Charles Oakley responded in disagreement to the recent rumblings that 82 games is too long for today’s NBA players and that it should be shortened.
According to a recent study, postseason injuries are at an all-time high, and players and researchers are starting to look at the long season as the culprit. Regardless of players resting more often by taking games off, or the fact that there are more advanced medicines and equipment available, there is a boom of injuries happening.
Oakley doesn’t agree with the notion that the number of games scheduled is necessarily the reason.
Oakley recently visited The Jump with Rachel Nichols to express his thoughts:
We played 82 games no problem back in our era. We didn’t rest. We did back-to-backs. We flew regular flights. We used to get up at 4:30 in the morning to catch a 6:30 flight. We had to get our own bags, get on the plane, get to the airport, get our bags, put them on the bus, it was part of a real job, and I think these guys now, they got it easy. It should be about the games. We’re getting paid to play. You get your body ready in the off-season. It’s a long haul, 82-game season, but everybody has to play.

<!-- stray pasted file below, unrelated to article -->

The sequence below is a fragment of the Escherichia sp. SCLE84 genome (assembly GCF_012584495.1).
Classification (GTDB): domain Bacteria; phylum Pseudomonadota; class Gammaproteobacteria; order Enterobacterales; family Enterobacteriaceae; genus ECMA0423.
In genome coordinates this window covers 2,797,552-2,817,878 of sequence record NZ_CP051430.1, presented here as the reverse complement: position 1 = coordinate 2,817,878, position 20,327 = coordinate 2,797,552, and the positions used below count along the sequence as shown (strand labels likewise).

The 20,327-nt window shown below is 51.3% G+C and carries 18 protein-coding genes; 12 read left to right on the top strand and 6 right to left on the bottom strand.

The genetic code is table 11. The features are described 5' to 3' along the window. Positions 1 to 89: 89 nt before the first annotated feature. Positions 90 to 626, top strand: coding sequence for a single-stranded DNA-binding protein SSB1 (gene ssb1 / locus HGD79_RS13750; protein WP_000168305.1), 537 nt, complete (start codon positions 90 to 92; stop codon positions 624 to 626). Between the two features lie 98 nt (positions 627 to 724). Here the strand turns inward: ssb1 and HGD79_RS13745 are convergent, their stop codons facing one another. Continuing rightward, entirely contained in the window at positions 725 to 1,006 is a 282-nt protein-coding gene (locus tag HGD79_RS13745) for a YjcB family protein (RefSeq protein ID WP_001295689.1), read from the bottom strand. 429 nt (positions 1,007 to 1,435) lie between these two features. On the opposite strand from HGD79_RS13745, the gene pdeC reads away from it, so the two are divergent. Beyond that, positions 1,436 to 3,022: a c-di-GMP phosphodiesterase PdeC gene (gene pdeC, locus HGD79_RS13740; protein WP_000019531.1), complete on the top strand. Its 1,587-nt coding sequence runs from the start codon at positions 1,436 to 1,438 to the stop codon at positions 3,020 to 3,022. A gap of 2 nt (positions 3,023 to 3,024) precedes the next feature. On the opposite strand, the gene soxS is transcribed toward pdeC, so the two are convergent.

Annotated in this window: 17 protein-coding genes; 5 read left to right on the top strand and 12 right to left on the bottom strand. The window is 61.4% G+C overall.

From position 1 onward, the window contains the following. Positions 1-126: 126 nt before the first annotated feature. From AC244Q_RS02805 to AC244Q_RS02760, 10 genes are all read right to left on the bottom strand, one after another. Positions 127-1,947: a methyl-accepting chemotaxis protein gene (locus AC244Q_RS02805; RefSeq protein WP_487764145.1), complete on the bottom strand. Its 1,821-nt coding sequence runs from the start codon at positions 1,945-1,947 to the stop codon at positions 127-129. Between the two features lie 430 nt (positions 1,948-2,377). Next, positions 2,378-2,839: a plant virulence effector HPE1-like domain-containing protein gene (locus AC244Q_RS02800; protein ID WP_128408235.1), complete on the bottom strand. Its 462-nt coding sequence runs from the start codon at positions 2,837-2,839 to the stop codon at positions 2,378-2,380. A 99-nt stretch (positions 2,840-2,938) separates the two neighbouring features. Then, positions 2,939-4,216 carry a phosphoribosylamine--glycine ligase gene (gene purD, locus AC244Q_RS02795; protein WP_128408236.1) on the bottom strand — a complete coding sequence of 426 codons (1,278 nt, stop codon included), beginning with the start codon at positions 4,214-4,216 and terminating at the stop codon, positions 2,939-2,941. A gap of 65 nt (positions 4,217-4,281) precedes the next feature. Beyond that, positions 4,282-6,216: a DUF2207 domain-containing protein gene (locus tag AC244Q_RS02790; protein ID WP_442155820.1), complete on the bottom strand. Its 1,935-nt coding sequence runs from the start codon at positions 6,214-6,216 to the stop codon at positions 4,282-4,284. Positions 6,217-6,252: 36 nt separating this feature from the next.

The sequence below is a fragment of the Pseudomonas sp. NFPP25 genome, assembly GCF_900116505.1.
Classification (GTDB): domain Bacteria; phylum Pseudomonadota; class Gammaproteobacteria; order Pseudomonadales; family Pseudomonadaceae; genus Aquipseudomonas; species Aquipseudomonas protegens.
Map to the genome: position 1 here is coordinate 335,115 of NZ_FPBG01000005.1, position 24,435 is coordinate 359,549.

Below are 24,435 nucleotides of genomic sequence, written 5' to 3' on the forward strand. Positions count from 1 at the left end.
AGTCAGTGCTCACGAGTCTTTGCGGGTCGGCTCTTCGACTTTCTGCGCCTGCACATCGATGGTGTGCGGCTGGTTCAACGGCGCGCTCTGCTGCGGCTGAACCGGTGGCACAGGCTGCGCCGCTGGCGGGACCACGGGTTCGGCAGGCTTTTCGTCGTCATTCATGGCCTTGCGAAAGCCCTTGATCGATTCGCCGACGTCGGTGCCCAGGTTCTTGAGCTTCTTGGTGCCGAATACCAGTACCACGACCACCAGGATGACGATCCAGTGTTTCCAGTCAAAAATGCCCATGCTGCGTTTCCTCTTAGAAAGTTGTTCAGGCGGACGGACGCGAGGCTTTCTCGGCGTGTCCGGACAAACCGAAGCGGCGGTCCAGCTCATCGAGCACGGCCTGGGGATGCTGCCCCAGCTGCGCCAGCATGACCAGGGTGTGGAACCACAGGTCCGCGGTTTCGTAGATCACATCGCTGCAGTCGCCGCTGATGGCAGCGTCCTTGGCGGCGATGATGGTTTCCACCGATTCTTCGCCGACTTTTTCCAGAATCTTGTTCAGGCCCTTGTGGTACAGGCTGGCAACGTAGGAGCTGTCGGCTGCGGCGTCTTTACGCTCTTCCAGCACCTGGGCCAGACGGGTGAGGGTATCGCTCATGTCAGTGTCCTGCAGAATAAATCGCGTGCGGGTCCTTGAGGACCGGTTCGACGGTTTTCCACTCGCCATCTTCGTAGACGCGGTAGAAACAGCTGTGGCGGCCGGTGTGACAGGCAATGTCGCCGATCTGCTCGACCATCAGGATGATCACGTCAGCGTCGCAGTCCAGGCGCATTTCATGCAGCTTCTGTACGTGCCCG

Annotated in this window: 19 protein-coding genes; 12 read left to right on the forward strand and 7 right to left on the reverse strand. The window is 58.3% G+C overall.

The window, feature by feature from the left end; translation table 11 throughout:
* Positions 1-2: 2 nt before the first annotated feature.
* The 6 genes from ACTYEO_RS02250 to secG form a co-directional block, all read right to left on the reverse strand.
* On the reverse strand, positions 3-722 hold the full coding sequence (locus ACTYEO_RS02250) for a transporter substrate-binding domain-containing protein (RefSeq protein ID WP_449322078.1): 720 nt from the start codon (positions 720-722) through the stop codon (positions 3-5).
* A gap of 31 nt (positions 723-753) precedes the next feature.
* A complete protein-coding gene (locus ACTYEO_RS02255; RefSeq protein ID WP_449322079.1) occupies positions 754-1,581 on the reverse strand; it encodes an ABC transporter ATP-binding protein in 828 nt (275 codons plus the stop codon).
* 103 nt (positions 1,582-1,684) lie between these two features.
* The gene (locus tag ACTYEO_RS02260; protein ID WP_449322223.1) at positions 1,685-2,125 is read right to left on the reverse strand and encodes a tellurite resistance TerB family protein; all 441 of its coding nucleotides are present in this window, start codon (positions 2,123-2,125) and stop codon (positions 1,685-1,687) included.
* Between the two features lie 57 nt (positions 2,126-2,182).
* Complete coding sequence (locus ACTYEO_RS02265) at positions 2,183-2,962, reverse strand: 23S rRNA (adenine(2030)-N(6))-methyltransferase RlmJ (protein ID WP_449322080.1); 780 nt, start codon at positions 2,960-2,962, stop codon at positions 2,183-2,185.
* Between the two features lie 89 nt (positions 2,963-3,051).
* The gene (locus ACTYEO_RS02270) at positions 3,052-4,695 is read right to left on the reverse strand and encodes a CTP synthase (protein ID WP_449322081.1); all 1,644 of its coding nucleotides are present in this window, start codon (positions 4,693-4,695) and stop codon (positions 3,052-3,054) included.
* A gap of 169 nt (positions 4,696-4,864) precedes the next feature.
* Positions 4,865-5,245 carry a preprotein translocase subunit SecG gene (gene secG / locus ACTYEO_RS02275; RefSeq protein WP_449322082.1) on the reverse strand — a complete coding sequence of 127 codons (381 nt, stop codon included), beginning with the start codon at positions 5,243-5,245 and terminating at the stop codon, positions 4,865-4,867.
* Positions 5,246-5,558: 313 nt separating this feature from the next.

Oakley believes other factors are getting in the way of proper rest, including 6-8 hour training days and early age training in AAU basketball (which burns players out at a young age). He suggests players train smarter, not harder.
Looking back at the consistency of his own 19-year career, Oakley played an average of 77-82 games for 12 years. He also played every game of the 1999 shortened lockout season. Twenty years in the NBA is a long time, and it takes more than talent to last that long. Oakley may have a point, since he has some serious knowledge about rest and longevity as a player himself.
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